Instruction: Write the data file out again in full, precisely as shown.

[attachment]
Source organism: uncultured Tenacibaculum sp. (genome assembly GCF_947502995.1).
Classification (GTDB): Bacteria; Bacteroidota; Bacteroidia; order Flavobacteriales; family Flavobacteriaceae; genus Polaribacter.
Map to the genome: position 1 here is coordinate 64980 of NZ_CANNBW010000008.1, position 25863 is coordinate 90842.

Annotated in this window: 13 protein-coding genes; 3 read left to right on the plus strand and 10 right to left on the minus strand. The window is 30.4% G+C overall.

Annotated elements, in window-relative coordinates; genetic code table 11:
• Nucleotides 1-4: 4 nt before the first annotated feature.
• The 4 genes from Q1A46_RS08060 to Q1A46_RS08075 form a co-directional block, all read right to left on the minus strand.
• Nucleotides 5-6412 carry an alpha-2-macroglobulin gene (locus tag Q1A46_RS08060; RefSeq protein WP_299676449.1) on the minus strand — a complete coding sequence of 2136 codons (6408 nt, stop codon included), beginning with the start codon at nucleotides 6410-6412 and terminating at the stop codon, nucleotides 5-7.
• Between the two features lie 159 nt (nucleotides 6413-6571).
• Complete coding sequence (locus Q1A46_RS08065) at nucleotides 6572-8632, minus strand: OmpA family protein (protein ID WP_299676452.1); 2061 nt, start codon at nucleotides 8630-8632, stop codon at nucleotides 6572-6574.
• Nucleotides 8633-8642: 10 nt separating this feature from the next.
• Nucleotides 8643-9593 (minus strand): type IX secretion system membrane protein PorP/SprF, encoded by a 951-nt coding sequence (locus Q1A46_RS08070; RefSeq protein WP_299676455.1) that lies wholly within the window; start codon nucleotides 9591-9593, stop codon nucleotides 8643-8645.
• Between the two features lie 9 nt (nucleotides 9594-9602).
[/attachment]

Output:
Source organism: uncultured Tenacibaculum sp. (genome assembly GCF_947502995.1).
Classification (GTDB): Bacteria; Bacteroidota; Bacteroidia; order Flavobacteriales; family Flavobacteriaceae; genus Polaribacter.
Map to the genome: position 1 here is coordinate 64980 of NZ_CANNBW010000008.1, position 25863 is coordinate 90842.

Annotated in this window: 13 protein-coding genes; 3 read left to right on the plus strand and 10 right to left on the minus strand. The window is 30.4% G+C overall.

Annotated elements, in window-relative coordinates; genetic code table 11:
• Nucleotides 1-4: 4 nt before the first annotated feature.
• The 4 genes from Q1A46_RS08060 to Q1A46_RS08075 form a co-directional block, all read right to left on the minus strand.
• Nucleotides 5-6412 carry an alpha-2-macroglobulin gene (locus tag Q1A46_RS08060; RefSeq protein WP_299676449.1) on the minus strand — a complete coding sequence of 2136 codons (6408 nt, stop codon included), beginning with the start codon at nucleotides 6410-6412 and terminating at the stop codon, nucleotides 5-7.
• Between the two features lie 159 nt (nucleotides 6413-6571).
• Complete coding sequence (locus Q1A46_RS08065) at nucleotides 6572-8632, minus strand: OmpA family protein (protein ID WP_299676452.1); 2061 nt, start codon at nucleotides 8630-8632, stop codon at nucleotides 6572-6574.
• Nucleotides 8633-8642: 10 nt separating this feature from the next.
• Nucleotides 8643-9593 (minus strand): type IX secretion system membrane protein PorP/SprF, encoded by a 951-nt coding sequence (locus Q1A46_RS08070; RefSeq protein WP_299676455.1) that lies wholly within the window; start codon nucleotides 9591-9593, stop codon nucleotides 8643-8645.
• Between the two features lie 9 nt (nucleotides 9594-9602).